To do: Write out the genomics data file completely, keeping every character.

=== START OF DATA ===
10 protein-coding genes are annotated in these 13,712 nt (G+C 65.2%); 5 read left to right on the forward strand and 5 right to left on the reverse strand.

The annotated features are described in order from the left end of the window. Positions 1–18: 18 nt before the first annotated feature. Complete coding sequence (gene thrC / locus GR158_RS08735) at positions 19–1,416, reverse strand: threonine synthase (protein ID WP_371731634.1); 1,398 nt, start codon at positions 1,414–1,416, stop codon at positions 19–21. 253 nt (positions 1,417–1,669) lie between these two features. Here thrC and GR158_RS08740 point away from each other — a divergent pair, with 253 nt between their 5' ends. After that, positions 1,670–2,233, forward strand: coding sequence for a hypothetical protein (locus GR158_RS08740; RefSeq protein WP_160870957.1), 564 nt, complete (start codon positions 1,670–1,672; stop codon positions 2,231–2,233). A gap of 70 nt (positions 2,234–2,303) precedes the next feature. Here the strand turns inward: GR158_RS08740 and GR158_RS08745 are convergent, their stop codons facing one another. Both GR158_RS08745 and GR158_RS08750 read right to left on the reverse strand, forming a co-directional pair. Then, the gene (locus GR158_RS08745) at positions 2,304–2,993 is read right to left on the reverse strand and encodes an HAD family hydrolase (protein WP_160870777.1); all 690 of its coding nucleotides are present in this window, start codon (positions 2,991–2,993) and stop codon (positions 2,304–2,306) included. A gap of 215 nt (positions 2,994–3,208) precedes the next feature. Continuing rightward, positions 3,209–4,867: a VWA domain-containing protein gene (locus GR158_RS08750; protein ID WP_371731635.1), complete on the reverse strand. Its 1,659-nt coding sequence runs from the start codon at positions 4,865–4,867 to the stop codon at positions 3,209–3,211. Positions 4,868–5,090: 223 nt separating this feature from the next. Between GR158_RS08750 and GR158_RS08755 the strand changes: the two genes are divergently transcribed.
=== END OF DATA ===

10 protein-coding genes are annotated in these 13,712 nt (G+C 65.2%); 5 read left to right on the forward strand and 5 right to left on the reverse strand.

The annotated features are described in order from the left end of the window. Positions 1–18: 18 nt before the first annotated feature. Complete coding sequence (gene thrC / locus GR158_RS08735) at positions 19–1,416, reverse strand: threonine synthase (protein ID WP_371731634.1); 1,398 nt, start codon at positions 1,414–1,416, stop codon at positions 19–21. 253 nt (positions 1,417–1,669) lie between these two features. Here thrC and GR158_RS08740 point away from each other — a divergent pair, with 253 nt between their 5' ends. After that, positions 1,670–2,233, forward strand: coding sequence for a hypothetical protein (locus GR158_RS08740; RefSeq protein WP_160870957.1), 564 nt, complete (start codon positions 1,670–1,672; stop codon positions 2,231–2,233). A gap of 70 nt (positions 2,234–2,303) precedes the next feature. Here the strand turns inward: GR158_RS08740 and GR158_RS08745 are convergent, their stop codons facing one another. Both GR158_RS08745 and GR158_RS08750 read right to left on the reverse strand, forming a co-directional pair. Then, the gene (locus GR158_RS08745) at positions 2,304–2,993 is read right to left on the reverse strand and encodes an HAD family hydrolase (protein WP_160870777.1); all 690 of its coding nucleotides are present in this window, start codon (positions 2,991–2,993) and stop codon (positions 2,304–2,306) included. A gap of 215 nt (positions 2,994–3,208) precedes the next feature. Continuing rightward, positions 3,209–4,867: a VWA domain-containing protein gene (locus GR158_RS08750; protein ID WP_371731635.1), complete on the reverse strand. Its 1,659-nt coding sequence runs from the start codon at positions 4,865–4,867 to the stop codon at positions 3,209–3,211. Positions 4,868–5,090: 223 nt separating this feature from the next. Between GR158_RS08750 and GR158_RS08755 the strand changes: the two genes are divergently transcribed.